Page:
Schumann 1898 felt there was only one species and that what Heffter referred to as Anhalonium williamsii (the plants which contained primarily pellotine) were simply a local chemical form of Echinocactus williamsii (Echinocactus williamsii a pellotinica)  

Britton & Rose similarly also believed there was only one species; Lophophora williamsii.

Despite their visible differences and observable differences there is still occasionally a lack of agreement between those who consider this a separate species (now this is most modern authorities) and those who consider this a variety of L. williamsii (a steadily decreasing minority). 


Lophophora diffusa


Reported analysis of Lophophora diffusa 

0.9% total alkaloid (whole plants; dry wt) 98% phenolic. Bruhn & Holmstedt 1974
Tyramine 0.1% of total alkaloid. Štarha 1997
N-Methyltyramine 0.1% of total alkaloid. Štarha 1997
Hordenine (trace) Bruhn & Holmstedt 1974; 0.5% of total alkaloid: Štarha 1997; (In contrast to Todd 1969 who had not observed it in tlc.) 
Mescaline (As traces or absent entirely.) Traces in tops & roots (tlc) Todd 1969 [Wild material: Queretaro, Mexico]; Minor base: Habermann 1977, 1978a & 1978b (from Anderson 1980 & Štarha nd); 0.018% (± 0.012) Habermann 1978a (from Štarha 1997); 0.003% by dry weight (isolated): Siniscalco 1983 [Note 4]; 1.2% of total alkaloid: Štarha 1997;  Not observed by Bruhn & Holmstedt 1974.
N-Methylmescaline (traces) Bruhn & Holmstedt 1974; 0.1% of total alkaloid. Štarha 1997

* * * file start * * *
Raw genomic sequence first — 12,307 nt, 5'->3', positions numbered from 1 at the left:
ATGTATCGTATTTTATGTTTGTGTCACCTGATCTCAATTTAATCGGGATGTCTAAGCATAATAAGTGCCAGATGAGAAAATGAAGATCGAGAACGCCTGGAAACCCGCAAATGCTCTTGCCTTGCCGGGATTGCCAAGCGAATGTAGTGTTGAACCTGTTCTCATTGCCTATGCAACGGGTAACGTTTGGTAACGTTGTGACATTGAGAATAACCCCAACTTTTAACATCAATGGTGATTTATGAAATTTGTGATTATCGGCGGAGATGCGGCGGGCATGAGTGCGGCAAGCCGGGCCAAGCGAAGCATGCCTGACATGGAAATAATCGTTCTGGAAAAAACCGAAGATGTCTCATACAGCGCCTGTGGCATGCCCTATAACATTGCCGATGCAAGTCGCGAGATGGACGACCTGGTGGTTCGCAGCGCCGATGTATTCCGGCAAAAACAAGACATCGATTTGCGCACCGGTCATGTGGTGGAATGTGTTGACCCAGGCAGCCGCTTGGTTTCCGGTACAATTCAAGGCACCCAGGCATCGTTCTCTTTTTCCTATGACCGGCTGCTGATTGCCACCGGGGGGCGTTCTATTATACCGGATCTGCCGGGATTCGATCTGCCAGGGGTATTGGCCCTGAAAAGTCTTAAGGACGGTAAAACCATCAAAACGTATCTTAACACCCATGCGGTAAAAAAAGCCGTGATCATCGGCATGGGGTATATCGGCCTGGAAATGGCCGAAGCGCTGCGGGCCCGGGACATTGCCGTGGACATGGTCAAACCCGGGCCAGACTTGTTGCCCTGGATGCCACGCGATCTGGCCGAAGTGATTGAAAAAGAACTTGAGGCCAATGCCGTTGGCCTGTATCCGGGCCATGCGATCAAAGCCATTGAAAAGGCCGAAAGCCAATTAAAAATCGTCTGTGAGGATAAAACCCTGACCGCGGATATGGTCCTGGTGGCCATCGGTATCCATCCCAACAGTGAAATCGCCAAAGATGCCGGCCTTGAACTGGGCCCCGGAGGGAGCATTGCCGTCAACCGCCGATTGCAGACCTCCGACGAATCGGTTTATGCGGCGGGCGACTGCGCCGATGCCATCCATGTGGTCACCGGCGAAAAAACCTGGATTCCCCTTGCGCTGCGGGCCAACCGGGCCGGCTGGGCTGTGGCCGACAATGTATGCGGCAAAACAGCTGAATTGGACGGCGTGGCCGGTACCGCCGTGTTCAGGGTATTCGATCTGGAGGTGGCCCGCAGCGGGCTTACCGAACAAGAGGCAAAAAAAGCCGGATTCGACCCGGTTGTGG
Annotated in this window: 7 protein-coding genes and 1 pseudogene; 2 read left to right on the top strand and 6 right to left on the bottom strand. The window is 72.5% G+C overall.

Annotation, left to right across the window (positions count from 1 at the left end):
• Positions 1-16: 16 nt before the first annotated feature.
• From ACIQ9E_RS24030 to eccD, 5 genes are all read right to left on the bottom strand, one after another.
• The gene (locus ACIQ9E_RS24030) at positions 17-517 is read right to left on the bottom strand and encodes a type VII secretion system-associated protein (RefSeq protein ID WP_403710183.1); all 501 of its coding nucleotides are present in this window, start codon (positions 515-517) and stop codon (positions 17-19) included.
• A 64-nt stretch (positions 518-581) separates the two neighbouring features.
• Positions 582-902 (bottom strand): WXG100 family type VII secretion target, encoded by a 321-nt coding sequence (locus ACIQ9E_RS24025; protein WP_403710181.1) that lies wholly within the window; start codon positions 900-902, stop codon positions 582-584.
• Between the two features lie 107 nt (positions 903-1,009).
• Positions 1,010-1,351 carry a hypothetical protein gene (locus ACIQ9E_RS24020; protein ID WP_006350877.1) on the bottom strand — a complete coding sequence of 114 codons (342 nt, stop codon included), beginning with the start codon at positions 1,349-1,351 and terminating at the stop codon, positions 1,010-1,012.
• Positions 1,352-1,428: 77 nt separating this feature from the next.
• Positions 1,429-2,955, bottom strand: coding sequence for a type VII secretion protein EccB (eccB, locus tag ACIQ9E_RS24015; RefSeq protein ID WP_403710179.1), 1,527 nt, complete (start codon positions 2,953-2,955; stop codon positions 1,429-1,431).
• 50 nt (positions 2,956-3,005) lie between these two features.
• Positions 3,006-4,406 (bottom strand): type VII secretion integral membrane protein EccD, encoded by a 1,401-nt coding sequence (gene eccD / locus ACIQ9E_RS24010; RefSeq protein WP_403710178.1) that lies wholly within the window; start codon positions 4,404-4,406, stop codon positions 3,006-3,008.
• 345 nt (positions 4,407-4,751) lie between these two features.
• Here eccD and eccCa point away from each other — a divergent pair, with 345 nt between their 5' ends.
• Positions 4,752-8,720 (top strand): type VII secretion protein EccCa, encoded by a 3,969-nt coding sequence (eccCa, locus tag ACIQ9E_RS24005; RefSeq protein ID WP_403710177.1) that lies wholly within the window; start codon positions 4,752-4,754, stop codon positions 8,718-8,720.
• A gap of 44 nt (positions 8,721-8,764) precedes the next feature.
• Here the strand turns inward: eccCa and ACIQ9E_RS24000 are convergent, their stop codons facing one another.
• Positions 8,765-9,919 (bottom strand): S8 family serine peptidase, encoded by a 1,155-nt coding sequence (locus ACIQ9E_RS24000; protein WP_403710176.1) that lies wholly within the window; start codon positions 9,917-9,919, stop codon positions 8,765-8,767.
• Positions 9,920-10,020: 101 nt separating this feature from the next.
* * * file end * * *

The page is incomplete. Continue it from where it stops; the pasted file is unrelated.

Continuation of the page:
Anhalinine 0.6% of total alkaloid: Štarha 1997 (Not detected; Todd 1969) 
O-Methylanhalidine [Note 5] 0.7% of total alkaloid. Štarha 1997 
Anhalamine (no quantification [tlc]- in tops only, not in roots) Todd 1969; 5% of total alkaloid. Štarha 1997 
Anhalidine (trace) Bruhn & Holmstedt 1974; 0.1% of total alkaloid. Štarha 1997 
Anhalonidine (trace) Bruhn & Holmstedt 1974; (tlc showed in tops & roots: Todd 1969); 3.8% of total alkaloid. Štarha 1997  
Anhalonine 0.1% of total alkaloid. Štarha 1997 (Not detected; Todd 1969) 
Lophophorine (no quantification, [tlc] present in tops & roots: Todd 1969); 0.1% of total alkaloid: Štarha 1997] 
O-Methylpellotine (trace) Bruhn & Agurell 1975 
Pellotine (0.75-0.89% [fresh wt]) Heffter 1894b. [Also observed as the major base by Habermann 1977, 1978a & 1978b (from Anderson 1980 & Štarha nd)]; 2.105% (± 0.108) Habermann 1978a (from Štarha 1997); (Todd 1969 reported it to be the major Štarha but did not quantify); 86.2% of total alkaloid: Štarha 1997] 
[Ed.:? Please note that Štarha (in Grym) 1997 cited Štarha & Kuchyňa 1996 but some included entries are not in Štarha & Kuchyňa 1996. They may refer to otherwise unpublished material but details are lacking; most likely due to my lack of understanding of the Czechoslovakian language]
Glucaric acid (tlc by Kringstad & Nordal1975)
Quinic acid (tlc, glc & gc-ms by Kringstad & Nordal 1975) 
[Štarha 1997 looked at cultivated material: GR1086; ]


Todd 1969 Lloydia 32 (3): 395-398:
Plants collected 26 June 1967 near Vizarrón.
Anhalonidine (traces)
Mescaline (traces)
Anhalamine was only in above ground portions while the other four alkaloids were equally present in root & above ground portions. Todd’s work was entirely based on tlc.

Bruhn & Holmstedt 1974 were unable to identify mescaline but observed N-Methylmescaline to be present in trace amounts in the nonphenolic fraction (using GLC-MS). There were other alkaloids present  that were at levels too low to identify.
One of these turned out to be O-Methylpellotine and they published the details in a subsequent paper. See below.
In fresh whole plants, they found a total alkaloid content of 0.90% of which 98% was phenolic and 2% was nonphenolic.